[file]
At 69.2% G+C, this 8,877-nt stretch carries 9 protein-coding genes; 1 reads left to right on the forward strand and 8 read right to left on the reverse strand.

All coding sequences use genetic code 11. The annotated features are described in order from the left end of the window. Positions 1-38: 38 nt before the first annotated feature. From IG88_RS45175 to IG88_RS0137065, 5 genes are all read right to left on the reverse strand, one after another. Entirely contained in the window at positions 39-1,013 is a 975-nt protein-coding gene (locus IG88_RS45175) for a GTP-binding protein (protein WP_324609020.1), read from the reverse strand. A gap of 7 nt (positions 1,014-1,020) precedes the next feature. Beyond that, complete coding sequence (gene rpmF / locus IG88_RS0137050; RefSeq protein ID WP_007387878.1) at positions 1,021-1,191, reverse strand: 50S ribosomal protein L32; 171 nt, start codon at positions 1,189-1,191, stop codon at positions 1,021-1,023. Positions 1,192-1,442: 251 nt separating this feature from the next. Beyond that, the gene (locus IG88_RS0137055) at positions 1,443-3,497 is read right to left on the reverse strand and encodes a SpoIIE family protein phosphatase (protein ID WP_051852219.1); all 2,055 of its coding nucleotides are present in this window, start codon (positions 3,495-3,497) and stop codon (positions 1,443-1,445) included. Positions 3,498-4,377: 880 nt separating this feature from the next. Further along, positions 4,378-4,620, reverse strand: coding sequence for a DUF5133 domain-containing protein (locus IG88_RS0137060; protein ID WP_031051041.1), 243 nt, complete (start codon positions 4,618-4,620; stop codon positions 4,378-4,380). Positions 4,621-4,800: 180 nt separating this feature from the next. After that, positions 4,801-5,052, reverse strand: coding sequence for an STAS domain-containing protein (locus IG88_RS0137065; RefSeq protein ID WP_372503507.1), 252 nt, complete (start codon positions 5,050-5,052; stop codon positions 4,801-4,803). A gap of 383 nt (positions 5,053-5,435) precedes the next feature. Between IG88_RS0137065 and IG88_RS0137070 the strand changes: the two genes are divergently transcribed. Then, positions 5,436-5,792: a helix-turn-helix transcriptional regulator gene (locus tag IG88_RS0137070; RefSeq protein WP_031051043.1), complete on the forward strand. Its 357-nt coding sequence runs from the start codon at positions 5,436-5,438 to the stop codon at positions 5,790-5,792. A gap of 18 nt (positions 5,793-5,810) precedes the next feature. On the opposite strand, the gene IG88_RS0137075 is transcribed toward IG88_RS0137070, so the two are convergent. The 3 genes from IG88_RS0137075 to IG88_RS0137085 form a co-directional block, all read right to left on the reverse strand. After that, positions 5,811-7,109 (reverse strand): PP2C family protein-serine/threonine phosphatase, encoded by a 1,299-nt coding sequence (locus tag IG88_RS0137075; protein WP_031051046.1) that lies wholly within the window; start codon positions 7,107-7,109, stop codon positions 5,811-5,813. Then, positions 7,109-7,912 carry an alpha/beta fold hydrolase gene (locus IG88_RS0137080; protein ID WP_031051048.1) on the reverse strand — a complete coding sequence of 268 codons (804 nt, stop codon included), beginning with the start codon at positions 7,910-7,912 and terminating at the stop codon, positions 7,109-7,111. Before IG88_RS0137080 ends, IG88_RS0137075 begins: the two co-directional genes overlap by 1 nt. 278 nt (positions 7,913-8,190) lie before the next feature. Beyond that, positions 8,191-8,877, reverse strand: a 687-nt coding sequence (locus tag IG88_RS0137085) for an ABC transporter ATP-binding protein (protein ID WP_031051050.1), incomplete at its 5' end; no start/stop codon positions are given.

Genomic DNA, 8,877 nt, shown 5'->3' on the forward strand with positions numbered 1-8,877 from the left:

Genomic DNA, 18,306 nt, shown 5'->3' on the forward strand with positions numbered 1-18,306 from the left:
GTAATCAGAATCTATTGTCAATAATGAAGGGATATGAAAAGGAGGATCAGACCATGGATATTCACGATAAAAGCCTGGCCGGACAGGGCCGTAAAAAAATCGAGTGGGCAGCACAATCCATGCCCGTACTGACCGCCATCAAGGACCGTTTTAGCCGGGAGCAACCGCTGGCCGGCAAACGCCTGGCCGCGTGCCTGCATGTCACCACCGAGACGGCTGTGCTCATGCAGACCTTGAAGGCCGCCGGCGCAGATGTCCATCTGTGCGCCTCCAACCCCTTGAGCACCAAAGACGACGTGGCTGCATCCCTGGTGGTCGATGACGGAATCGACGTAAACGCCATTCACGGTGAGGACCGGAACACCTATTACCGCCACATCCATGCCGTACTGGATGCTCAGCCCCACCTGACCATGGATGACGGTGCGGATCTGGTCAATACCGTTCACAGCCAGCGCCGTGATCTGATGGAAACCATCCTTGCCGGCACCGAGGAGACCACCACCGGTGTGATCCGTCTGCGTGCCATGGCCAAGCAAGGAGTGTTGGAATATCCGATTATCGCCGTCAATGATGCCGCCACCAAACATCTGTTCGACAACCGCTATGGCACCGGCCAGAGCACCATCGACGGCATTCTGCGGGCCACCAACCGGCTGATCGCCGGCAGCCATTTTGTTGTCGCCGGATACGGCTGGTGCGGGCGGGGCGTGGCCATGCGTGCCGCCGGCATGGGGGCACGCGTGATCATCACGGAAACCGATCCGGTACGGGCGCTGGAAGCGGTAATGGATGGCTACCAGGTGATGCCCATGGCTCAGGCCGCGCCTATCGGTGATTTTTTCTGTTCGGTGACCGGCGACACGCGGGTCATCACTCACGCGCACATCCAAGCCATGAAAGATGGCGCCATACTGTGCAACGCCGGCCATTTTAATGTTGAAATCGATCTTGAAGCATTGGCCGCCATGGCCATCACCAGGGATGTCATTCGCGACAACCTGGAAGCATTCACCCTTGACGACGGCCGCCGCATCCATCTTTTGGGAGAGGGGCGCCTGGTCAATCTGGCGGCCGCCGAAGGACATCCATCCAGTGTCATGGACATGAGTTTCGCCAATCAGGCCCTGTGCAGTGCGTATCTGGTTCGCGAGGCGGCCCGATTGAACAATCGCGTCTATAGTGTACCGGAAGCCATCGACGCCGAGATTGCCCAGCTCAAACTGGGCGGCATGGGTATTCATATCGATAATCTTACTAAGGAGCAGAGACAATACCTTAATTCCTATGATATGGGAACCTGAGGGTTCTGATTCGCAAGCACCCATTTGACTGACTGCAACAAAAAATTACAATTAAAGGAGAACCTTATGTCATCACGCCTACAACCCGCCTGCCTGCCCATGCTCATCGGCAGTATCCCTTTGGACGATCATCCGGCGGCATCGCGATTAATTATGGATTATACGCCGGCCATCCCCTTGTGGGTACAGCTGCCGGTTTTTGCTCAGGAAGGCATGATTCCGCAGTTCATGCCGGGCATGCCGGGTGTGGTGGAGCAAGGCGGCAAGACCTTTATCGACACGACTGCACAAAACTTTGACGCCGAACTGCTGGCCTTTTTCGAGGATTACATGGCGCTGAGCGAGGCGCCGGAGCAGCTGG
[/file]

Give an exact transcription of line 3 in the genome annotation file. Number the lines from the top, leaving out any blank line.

Genomic DNA, 8,877 nt, shown 5'->3' on the forward strand with positions numbered 1-8,877 from the left: